- Side-effects may include menstrual irregularities, breast tenderness, weight gain, and with spironolactone, hyperkalemia and feminization of a male fetus.6
- Rare side-effects of contraceptive pills include cerebro-vascular events, heart attack, or venous thromboembolism.6
- Much less commonly used oral therapies include flutamide and finasteride, as they have more potential toxic effects.
Topical Enzyme Blockade
- Eflornithine hydrochloride (HCl) cream 13.9% (Vaniqa®) is a novel product that is commercially available by prescription only.
- Eflornithine is an irreversible inhibitor of ornithine decarboxylase.
- It does not remove hair, but rather inhibits cell division and other cellular functions, thus slowing, but not stopping, hair growth, and shortens both the length and mass of hair.13
- Topical eflornithine HCl is effective against all causes of excessive facial hair, regardless of hair colour.
- Pivotal trials showed twice daily application for up to 24 weeks is effective at reducing hair growth in 58% of women, with 32% being considered a “clincial success”; improvement was seen as early as 8 weeks.13
- Side-effects include a potential for irritant contact dermatitis14
- Unlike lasers, it can be used to treat lighter vellus hairs.
- Topical eflornithine is effective alone or can serve as a useful adjunct to other hair removal techniques.
- Studies have shown that it increases the efficacy of laser hair removal.15 A randomized bilateral vehicle-controlled study of women with facial hirsutism comparing eflornithine HCl cream + laser treatment with laser alone demonstrated topical eflornithine provided an additive effect in enhancing the rate and degree of hair reduction on the upper lip.15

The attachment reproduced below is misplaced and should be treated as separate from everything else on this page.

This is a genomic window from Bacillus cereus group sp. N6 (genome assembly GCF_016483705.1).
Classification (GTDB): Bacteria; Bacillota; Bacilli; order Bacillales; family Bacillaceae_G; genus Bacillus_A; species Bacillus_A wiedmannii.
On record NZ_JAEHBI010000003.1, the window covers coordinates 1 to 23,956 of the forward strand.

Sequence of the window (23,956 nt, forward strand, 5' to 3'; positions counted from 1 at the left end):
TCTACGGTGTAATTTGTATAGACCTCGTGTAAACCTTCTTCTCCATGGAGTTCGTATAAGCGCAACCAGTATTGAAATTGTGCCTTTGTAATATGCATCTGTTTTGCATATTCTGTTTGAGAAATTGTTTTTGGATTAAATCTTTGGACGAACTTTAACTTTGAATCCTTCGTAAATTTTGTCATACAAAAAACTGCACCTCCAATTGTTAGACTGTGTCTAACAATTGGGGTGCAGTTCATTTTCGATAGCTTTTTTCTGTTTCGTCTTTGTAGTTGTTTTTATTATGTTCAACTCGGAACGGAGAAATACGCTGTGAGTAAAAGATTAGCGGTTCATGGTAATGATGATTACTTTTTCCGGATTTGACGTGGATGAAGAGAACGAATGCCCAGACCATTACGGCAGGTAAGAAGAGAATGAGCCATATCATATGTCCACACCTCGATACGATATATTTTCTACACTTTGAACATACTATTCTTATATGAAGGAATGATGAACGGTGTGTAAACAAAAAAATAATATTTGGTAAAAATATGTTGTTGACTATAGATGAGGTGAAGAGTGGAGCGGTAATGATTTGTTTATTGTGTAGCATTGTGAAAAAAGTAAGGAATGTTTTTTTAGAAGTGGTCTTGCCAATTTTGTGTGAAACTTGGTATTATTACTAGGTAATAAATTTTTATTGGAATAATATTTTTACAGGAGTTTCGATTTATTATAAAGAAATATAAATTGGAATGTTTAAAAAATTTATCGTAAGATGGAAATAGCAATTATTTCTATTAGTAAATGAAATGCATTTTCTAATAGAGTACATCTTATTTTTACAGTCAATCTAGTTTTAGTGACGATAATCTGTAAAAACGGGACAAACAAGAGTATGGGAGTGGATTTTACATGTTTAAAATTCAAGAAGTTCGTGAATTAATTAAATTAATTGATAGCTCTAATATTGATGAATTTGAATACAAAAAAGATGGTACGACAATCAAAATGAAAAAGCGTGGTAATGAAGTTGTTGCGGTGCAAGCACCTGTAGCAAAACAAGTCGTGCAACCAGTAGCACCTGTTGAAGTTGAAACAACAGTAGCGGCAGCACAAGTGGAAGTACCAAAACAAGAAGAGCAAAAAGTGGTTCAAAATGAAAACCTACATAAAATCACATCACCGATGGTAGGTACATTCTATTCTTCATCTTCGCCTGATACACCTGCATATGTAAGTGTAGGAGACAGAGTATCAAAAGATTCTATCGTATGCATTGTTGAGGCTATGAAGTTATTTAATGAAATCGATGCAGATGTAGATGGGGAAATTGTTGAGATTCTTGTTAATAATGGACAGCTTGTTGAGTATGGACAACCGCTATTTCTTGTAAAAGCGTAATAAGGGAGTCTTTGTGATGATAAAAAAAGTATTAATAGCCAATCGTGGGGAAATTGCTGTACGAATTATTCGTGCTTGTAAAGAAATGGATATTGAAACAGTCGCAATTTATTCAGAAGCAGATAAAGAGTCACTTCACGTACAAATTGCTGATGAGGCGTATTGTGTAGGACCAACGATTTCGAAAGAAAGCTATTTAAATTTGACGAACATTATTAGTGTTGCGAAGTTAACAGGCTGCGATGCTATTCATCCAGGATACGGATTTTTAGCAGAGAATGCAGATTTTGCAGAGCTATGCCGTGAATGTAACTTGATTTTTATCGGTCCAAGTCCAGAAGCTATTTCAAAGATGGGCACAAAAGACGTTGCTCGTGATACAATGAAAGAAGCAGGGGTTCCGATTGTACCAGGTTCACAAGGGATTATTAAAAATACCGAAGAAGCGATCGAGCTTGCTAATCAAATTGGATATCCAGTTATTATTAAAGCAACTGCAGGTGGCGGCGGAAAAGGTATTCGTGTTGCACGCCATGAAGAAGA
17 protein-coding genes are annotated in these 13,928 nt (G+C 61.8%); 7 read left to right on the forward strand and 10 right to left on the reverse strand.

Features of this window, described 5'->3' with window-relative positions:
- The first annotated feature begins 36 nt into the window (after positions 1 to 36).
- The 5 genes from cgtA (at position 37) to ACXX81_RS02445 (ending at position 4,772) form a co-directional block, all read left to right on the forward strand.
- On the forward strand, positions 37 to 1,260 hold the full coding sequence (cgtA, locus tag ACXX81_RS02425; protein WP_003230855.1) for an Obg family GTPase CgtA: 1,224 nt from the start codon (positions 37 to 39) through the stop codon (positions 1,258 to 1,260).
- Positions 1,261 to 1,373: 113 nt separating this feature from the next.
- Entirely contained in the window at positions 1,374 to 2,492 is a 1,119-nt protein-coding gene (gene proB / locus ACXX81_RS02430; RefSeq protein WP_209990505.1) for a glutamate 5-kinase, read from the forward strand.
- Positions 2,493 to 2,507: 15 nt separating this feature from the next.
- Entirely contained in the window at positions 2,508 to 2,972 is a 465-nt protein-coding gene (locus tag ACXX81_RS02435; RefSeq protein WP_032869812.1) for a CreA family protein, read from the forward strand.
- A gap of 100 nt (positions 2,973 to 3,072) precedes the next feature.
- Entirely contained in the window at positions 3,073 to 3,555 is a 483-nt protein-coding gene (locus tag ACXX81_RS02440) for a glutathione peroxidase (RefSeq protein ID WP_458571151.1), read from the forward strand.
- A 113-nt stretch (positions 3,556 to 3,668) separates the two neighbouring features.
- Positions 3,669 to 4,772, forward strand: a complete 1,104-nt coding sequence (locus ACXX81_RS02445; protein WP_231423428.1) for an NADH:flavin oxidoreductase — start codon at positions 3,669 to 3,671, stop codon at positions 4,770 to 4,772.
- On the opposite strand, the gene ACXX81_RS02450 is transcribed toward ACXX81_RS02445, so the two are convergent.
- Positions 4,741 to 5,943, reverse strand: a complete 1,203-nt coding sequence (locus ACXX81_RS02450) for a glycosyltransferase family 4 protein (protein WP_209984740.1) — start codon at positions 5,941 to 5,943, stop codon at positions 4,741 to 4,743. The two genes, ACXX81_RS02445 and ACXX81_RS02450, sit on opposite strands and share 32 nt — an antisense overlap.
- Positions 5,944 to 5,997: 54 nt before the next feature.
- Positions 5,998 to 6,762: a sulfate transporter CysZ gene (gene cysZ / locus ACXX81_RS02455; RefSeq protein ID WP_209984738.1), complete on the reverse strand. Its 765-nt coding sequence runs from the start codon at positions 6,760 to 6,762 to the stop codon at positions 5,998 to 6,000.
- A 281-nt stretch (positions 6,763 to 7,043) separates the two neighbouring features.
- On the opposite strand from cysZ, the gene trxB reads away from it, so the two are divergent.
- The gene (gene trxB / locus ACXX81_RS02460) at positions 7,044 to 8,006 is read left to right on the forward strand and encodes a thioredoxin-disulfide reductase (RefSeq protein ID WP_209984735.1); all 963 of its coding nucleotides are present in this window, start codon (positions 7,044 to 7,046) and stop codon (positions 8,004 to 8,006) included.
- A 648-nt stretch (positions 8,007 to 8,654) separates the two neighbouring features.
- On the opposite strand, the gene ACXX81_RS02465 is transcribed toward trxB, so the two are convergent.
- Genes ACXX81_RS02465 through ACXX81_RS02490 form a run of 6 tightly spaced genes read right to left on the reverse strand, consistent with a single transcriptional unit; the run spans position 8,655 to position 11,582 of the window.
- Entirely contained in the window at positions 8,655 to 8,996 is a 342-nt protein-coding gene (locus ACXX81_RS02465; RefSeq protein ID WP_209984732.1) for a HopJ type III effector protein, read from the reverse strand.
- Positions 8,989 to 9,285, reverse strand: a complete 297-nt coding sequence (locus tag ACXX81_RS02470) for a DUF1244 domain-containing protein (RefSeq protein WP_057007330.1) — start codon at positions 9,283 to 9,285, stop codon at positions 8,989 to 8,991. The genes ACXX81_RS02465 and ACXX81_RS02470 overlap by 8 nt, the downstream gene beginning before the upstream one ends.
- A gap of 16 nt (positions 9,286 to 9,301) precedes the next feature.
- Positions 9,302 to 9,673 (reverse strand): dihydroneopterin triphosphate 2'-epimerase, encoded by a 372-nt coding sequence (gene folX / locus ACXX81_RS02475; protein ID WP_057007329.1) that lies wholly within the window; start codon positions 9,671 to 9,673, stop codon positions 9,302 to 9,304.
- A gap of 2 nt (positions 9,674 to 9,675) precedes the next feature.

- Eflornithine improved the reduction in unwanted facial hair until the sufficient number of laser treatments (due to a lag in response time) produced the desired long-term effects.
- The study medication was well tolerated and no device/drug interactions were observed.
Facial hair can be a distressing, chronic problem for many women. Assessment for underlying abnormalities should be guided by clinical findings. Treatment options are varied in effectiveness, side-effects, and costs. Combination therapy with multiple modalities of treatment may afford the most effective results.
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- Lipton MG, et al. J Psychosom Res 61(2):161-8 (2006 Aug).
- Shenenberger DW, et al. Am Fam Physician 66(10):1907-11 (2002 Nov 15).
- Lapidoth M, et al. Dermatology 221(1):34-42 (2010 Aug).
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- Liew SH. Dermatol Surg 25(6):431-9 (1999 Jun).
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- Hickman JG, et al. Curr Med Res Opin 16(4):235-44 (2001).
- Hamzavi I, et al. J Am Acad Dermatol 57(1):54-9 (2007 Jul).